States are often the culprits behind massive disinformation campaigns, but non-state actors also benefit from the dissemination of false information. Ostrovsky noted, “There’s an incentive beyond geopolitical interests to put fake news out there.” Simply put, the economic model of news today “encourages bad information.” Outrageous stories create buzz, buzz creates clicks, clicks create traffic, and traffic provides a quick profit for tech savvy individuals.

Ostrovsky did not offer any remedy to this model. However, any effective disinformation policy must address non-state actors. Individuals who perpetuate fake news not only profit monetarily but also help malicious actors achieve their goals of sowing discontent by manipulating the cyber-information ecosystem.

Lesson 3: Tech companies need to be part of the solution—and so do independent media companies and the public

The technology sector has an important role to play in countering disinformation. Potekhin, an activist working on IT solutions to combat fake news in Ukraine, said that search engines use data description standards to improve search results. “Google now has a very good standard called ‘claim review scheme.org,’ [which] allows fact checking projects to describe the data that is fake [and] provide anti-fake data,” he said. This helps ensure that real news sources appear where a fake new story might otherwise be the top search result. Potekhin also said that citizen involvement in combatting fake news is crucial. Social media platforms and search engines thrive on user engagement; if these platforms can utilize it to dispel fake news, they can dramatically limit the potential of a fake story to go viral.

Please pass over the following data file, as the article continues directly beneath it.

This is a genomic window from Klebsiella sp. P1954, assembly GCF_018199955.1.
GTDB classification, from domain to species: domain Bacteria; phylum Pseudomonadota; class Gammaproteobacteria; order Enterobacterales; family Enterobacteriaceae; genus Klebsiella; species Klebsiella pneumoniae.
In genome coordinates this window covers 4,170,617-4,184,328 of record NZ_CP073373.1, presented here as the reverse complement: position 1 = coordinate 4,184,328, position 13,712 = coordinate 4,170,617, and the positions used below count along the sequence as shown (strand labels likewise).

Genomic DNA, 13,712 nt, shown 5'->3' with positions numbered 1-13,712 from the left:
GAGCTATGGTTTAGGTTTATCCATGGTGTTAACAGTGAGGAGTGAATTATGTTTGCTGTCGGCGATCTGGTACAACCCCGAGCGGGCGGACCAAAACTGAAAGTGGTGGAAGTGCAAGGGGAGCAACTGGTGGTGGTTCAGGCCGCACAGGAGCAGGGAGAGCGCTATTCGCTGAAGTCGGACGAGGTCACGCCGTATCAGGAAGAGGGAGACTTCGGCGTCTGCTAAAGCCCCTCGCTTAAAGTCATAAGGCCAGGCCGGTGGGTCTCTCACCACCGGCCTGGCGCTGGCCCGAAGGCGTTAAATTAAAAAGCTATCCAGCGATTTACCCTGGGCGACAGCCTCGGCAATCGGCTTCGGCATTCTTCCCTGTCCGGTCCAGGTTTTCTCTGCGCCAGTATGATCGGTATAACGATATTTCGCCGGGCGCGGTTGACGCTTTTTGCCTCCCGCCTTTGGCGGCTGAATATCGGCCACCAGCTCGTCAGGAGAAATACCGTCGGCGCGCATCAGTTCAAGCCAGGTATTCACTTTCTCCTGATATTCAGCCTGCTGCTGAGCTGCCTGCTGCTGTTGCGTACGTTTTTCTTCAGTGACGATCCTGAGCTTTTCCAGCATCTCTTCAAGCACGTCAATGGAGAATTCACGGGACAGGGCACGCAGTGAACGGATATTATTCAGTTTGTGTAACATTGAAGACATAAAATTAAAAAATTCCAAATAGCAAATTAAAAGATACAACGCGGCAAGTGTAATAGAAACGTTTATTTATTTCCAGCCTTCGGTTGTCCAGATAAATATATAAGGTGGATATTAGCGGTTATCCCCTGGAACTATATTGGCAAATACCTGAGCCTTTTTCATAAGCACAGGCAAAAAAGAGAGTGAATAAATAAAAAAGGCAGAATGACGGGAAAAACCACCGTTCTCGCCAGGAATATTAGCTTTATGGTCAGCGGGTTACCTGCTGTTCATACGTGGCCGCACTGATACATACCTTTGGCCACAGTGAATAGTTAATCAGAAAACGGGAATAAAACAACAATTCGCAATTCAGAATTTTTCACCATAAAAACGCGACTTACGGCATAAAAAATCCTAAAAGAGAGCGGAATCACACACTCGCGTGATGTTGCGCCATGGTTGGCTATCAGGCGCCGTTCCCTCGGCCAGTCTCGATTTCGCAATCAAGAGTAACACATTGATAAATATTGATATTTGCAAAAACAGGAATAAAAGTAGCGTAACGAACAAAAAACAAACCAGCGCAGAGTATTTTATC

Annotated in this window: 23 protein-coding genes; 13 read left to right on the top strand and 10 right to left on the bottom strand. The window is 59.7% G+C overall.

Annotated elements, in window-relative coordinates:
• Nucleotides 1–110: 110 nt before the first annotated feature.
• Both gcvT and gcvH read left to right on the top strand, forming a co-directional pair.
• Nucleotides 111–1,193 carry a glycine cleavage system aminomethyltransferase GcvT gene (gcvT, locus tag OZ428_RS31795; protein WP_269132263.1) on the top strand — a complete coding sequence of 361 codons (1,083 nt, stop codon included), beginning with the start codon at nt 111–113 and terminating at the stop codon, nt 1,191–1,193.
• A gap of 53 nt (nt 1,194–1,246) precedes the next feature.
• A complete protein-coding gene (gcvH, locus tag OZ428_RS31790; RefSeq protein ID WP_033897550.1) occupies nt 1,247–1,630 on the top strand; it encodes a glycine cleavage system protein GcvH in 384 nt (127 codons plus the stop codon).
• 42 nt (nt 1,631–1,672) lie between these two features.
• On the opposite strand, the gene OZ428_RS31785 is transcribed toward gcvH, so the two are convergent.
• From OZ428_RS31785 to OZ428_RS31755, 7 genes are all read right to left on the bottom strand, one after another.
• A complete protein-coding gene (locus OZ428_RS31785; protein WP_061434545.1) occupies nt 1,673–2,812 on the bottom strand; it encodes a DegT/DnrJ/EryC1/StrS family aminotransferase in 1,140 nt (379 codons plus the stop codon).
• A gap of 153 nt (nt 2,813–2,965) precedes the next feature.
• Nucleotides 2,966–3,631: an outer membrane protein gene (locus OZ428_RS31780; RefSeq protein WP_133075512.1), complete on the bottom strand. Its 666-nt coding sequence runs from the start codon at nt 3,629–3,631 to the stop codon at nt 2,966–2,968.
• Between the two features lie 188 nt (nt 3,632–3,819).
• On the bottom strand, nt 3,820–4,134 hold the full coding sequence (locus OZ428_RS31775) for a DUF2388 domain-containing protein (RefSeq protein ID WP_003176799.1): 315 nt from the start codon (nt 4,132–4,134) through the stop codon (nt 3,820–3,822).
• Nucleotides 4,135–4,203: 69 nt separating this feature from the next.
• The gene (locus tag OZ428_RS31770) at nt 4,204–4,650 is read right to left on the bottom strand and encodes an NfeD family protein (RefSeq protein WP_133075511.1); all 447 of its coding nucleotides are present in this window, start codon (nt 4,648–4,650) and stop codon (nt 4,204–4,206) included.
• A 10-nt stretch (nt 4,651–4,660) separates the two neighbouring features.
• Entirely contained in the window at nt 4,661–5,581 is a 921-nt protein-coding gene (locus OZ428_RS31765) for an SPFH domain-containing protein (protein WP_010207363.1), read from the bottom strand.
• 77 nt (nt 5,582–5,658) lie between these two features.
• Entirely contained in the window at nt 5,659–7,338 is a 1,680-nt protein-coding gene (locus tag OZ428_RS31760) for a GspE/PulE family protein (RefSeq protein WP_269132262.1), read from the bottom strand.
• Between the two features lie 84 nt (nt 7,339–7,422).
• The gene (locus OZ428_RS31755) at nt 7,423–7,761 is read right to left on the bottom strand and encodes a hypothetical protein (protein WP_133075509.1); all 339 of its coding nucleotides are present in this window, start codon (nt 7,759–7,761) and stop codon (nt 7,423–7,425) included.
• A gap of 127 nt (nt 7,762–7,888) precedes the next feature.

Some media organizations are more trusted than traditional journalists or government institutions. StopFake, a dedicated fake news debunking organization, has become massively popular. Based at Kyiv-Mohyla Academy, StopFake also collects data to understand the coordination of fake news and compares contemporary fake news to Soviet-era propaganda. Fedchenko, its co-founder, reaffirmed how we know that the Russians are behind fake news in Ukraine. “All those propagandistic frames we identified completely coincide with Russian government talking points on Ukraine,” he said.